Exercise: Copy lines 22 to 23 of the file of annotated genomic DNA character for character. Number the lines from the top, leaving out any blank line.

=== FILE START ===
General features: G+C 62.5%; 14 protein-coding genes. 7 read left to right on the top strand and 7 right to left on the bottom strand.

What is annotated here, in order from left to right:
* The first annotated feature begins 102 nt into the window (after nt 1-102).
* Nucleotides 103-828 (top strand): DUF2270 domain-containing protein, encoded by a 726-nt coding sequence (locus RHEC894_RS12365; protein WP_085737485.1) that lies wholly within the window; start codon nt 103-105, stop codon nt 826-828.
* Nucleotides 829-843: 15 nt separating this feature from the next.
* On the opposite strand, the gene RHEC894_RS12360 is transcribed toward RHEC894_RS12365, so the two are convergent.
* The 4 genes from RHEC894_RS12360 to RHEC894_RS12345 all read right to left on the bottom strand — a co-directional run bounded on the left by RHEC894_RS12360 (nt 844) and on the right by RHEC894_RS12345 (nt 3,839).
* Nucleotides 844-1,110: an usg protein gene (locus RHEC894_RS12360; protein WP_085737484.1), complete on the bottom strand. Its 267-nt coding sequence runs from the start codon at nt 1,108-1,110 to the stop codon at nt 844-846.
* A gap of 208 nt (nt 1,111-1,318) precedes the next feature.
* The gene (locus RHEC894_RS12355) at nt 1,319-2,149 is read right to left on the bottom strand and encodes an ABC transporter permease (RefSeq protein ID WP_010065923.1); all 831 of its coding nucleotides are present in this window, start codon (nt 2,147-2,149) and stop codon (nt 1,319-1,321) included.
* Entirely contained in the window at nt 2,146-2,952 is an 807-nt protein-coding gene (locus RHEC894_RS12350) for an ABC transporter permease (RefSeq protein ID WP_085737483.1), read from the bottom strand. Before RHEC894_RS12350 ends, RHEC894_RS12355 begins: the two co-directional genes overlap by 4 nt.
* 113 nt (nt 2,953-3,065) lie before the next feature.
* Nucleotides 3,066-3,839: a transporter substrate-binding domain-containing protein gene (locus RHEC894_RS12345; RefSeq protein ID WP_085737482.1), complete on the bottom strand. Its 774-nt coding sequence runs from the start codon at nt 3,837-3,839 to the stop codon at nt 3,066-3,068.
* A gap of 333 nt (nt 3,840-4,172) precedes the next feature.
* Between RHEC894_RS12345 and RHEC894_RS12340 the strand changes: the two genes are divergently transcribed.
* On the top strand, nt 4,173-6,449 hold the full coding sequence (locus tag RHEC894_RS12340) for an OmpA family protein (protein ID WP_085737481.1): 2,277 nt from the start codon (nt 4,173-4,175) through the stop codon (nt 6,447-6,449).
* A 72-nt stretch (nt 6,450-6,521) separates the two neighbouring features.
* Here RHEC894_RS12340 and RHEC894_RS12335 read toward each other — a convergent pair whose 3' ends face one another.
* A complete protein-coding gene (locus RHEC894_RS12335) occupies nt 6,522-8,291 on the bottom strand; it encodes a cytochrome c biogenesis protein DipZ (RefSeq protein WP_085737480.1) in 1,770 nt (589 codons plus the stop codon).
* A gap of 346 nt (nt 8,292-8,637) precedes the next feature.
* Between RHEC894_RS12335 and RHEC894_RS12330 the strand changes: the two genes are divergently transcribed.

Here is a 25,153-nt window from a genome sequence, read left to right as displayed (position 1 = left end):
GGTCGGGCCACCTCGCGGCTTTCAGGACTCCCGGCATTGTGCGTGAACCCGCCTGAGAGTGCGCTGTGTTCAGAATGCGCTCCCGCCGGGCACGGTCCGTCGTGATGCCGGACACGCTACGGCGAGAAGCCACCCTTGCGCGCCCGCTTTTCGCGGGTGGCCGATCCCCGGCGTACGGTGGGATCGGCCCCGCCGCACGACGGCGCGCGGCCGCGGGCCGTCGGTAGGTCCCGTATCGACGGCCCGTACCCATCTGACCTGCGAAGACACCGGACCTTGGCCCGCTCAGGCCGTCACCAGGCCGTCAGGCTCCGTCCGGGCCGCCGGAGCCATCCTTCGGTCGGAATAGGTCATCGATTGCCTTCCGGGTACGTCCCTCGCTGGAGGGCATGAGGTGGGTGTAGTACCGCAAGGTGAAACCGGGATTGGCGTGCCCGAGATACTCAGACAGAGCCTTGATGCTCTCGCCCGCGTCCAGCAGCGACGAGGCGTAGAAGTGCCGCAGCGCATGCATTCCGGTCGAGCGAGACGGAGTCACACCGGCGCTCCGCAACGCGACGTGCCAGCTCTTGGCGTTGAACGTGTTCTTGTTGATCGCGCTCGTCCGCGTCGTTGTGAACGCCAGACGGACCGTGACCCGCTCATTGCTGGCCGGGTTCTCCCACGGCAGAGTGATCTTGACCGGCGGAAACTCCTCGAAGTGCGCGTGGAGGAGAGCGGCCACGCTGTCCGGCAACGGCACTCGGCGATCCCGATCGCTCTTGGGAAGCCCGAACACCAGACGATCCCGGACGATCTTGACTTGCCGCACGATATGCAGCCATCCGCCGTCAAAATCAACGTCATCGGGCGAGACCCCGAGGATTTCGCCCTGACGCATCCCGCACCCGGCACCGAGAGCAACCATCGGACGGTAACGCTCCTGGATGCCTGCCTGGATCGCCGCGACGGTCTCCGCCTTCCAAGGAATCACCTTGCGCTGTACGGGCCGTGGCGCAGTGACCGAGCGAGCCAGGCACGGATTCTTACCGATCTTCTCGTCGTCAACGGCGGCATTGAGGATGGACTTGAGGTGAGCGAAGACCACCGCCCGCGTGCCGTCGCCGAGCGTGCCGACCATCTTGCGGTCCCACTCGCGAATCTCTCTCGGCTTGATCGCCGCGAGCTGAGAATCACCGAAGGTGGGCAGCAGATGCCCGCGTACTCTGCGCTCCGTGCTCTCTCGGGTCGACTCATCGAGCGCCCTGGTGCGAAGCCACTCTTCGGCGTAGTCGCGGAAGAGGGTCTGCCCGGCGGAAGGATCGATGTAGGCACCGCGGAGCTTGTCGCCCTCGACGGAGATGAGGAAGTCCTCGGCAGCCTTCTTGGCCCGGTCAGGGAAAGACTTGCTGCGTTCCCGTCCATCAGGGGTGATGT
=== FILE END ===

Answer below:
Here is a 25,153-nt window from a genome sequence, read left to right as displayed (position 1 = left end):
GGTCGGGCCACCTCGCGGCTTTCAGGACTCCCGGCATTGTGCGTGAACCCGCCTGAGAGTGCGCTGTGTTCAGAATGCGCTCCCGCCGGGCACGGTCCGTCGTGATGCCGGACACGCTACGGCGAGAAGCCACCCTTGCGCGCCCGCTTTTCGCGGGTGGCCGATCCCCGGCGTACGGTGGGATCGGCCCCGCCGCACGACGGCGCGCGGCCGCGGGCCGTCGGTAGGTCCCGTATCGACGGCCCGTACCCATCTGACCTGCGAAGACACCGGACCTTGGCCCGCTCAGGCCGTCACCAGGCCGTCAGGCTCCGTCCGGGCCGCCGGAGCCATCCTTCGGTCGGAATAGGTCATCGATTGCCTTCCGGGTACGTCCCTCGCTGGAGGGCATGAGGTGGGTGTAGTACCGCAAGGTGAAACCGGGATTGGCGTGCCCGAGATACTCAGACAGAGCCTTGATGCTCTCGCCCGCGTCCAGCAGCGACGAGGCGTAGAAGTGCCGCAGCGCATGCATTCCGGTCGAGCGAGACGGAGTCACACCGGCGCTCCGCAACGCGACGTGCCAGCTCTTGGCGTTGAACGTGTTCTTGTTGATCGCGCTCGTCCGCGTCGTTGTGAACGCCAGACGGACCGTGACCCGCTCATTGCTGGCCGGGTTCTCCCACGGCAGAGTGATCTTGACCGGCGGAAACTCCTCGAAGTGCGCGTGGAGGAGAGCGGCCACGCTGTCCGGCAACGGCACTCGGCGATCCCGATCGCTCTTGGGAAGCCCGAACACCAGACGATCCCGGACGATCTTGACTTGCCGCACGATATGCAGCCATCCGCCGTCAAAATCAACGTCATCGGGCGAGACCCCGAGGATTTCGCCCTGACGCATCCCGCACCCGGCACCGAGAGCAACCATCGGACGGTAACGCTCCTGGATGCCTGCCTGGATCGCCGCGACGGTCTCCGCCTTCCAAGGAATCACCTTGCGCTGTACGGGCCGTGGCGCAGTGACCGAGCGAGCCAGGCACGGATTCTTACCGATCTTCTCGTCGTCAACGGCGGCATTGAGGATGGACTTGAGGTGAGCGAAGACCACCGCCCGCGTGCCGTCGCCGAGCGTGCCGACCATCTTGCGGTCCCACTCGCGAATCTCTCTCGGCTTGATCGCCGCGAGCTGAGAATCACCGAAGGTGGGCAGCAGATGCCCGCGTACTCTGCGCTCCGTGCTCTCTCGGGTCGACTCATCGAGCGCCCTGGTGCGAAGCCACTCTTCGGCGTAGTCGCGGAAGAGGGTCTGCCCGGCGGAAGGATCGATGTAGGCACCGCGGAGCTTGTCGCCCTCGACGGAGATGAGGAAGTCCTCGGCAGCCTTCTTGGCCCGGTCAGGGAAAGACTTGCTGCGTTCCCGTCCATCAGGGGTGATGT